On Sep 21, the sit-in rally at the beach tent marked 6000th day. The rally started on Apr 19, 2004, when the boring seafloor survey at the offshore Henoko began. At that time, only a few people from outside Okinawa supported the protest. The support came mainly from the residents of Henoko, who demanded the Okinawa Defense Bureau to stop the construction.
As support from mainland Japan increased, the donation had amounted enough to purchase a few boats and canoes. When a survey scaffold was built, the protestors clung to it in the cold weather and stopped the survey. Okinawan grandpas and grandmas who lived through ground battle of WW II gathered every day to sit-in with firm conviction not to build another war tool, a military base. Excepting the bad weather, they have been out on the sea to protest every day. Ms.Etsuko Urashima, one of the initial protest members, shared her thoughts regarding members of the Japan Coast Guard and the construction workers. “We used to talk to the surveyors in 2004, but not now. Since 2014 when the operation resumed, the central government ensured that the workers did not contact the protestors. However, I am certain that the construction workers and Japan Coast Guard members do not want to see the battle of Okinawa repeated.” The protestors have organized a special meeting at every turning point, but to prevent the COVID-19 contagion, they decided not to have one this year.
(In front of the Camp Schwab Gate)
Nearly 20 people resumed the sit-in rally from 8:40 a.m. They discussed how careless the request for a design change submitted by the Okinawa Defense Bureau was. Learning that the Okinawa Defense Bureau would call in 100 vessels to the Oura Bay to improve the soft ground, they criticized, “The Bay is already crowded. it is impossible. “Upon receiving the news that over 4000 opinion statements have reached the prefectural government office as of Sep 23, the protestors pledged to urge more people to send in their opinion statements so that a total will go over 10,000.
A total of 175 trucks, including some concrete mixers, delivered the construction materials.
(Ryukyu Cement Awa Pier)
Approximately 30 people, including the Peace Citizens’ Liaison Committee (Okinawa Heiwa Shimin Rennrakukai) members, divided themselves to the pier’s entrance and exit to protest against the dump trucks. The temporary storage area became full, and the delivery operation finished one hour earlier than usual at 6:30 p.m. Eight canoe members tied their canoes to the nets under the pier on the sea, trying to prevent the cargo vessels from leaving the pier. They successfully delayed the departure for about one hour before the Japan Coast Guard removed the canoes.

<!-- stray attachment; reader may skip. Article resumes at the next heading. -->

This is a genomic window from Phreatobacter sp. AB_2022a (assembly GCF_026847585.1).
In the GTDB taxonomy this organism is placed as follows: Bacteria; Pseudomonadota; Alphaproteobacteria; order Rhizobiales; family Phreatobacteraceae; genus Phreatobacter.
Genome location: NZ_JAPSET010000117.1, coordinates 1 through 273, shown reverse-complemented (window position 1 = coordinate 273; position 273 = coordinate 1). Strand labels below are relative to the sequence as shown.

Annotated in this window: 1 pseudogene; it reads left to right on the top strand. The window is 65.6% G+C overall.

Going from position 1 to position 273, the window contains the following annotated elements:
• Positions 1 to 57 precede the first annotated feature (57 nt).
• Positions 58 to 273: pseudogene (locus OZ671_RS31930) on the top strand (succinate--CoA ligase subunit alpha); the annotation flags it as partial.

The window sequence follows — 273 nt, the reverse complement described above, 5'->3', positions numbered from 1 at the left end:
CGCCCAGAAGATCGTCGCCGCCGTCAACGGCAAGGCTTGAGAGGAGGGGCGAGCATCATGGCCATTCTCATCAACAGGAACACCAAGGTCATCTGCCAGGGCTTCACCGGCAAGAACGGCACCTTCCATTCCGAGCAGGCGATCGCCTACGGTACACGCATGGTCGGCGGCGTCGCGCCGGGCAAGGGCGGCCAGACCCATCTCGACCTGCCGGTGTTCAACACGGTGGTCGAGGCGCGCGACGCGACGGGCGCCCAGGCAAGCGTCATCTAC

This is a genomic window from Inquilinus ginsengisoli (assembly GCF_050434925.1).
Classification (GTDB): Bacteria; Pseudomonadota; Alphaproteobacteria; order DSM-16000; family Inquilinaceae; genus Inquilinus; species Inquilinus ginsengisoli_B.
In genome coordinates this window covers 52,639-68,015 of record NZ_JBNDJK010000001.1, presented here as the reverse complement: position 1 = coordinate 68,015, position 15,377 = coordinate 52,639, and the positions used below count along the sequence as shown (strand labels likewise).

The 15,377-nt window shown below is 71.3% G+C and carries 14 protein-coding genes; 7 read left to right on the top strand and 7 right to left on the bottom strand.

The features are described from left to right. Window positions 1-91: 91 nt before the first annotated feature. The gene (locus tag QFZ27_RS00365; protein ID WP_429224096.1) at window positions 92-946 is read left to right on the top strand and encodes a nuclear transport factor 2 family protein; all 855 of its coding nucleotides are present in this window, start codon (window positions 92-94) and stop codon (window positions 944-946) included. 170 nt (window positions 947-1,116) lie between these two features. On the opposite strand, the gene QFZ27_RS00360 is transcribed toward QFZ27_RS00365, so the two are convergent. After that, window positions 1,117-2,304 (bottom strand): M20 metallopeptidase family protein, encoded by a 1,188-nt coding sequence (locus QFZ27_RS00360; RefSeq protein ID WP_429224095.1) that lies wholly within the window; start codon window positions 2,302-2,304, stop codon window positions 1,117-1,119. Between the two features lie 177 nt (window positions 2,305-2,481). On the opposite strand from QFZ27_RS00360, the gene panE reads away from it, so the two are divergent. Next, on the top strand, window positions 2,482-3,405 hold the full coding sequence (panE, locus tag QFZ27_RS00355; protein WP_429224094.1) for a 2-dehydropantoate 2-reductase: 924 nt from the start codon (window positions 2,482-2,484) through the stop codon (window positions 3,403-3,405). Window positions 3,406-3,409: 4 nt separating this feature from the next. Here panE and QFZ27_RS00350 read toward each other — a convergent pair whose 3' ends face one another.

A total of 652 truckloads of the earth and sand was loaded to two cargo ships, which left for the Oura Bay.
(Motobu Shiokawa Pier)
Loading by using a sand carrier with a grab bucket took place. To comply with the contract, they must use a sand carrier with a grab bucket once a month. It was so inefficient that the trucks were often tied up in the waiting queue to unload their loads, although only 16 trucks were in operation for the day.
A total of 132 truckloads, only 1/3 of the average day-load, were loaded to the cargo ships.
Number of dump trucks to date and percentage against the total
The estimation calculated on the basis of the number of ruckloads serves only as a reference.
Number of dump trucks which made delivery from December 2018 to the end of December 2019 114,601(1.39%)
|Number of dump trucks
|Weightt of earth/sand
|Converted to volume
|Volume per Total
※ Cumulative since Dec. 1, 2019
※① Calculated by assuming that the average truckload per dump truck would be 5 tons
※② Calculated by assuming that a specific weight of soil/sand set to be 2
※③ Percentage against 20.200.000m3, the total volume of earth and sand required for the landfill.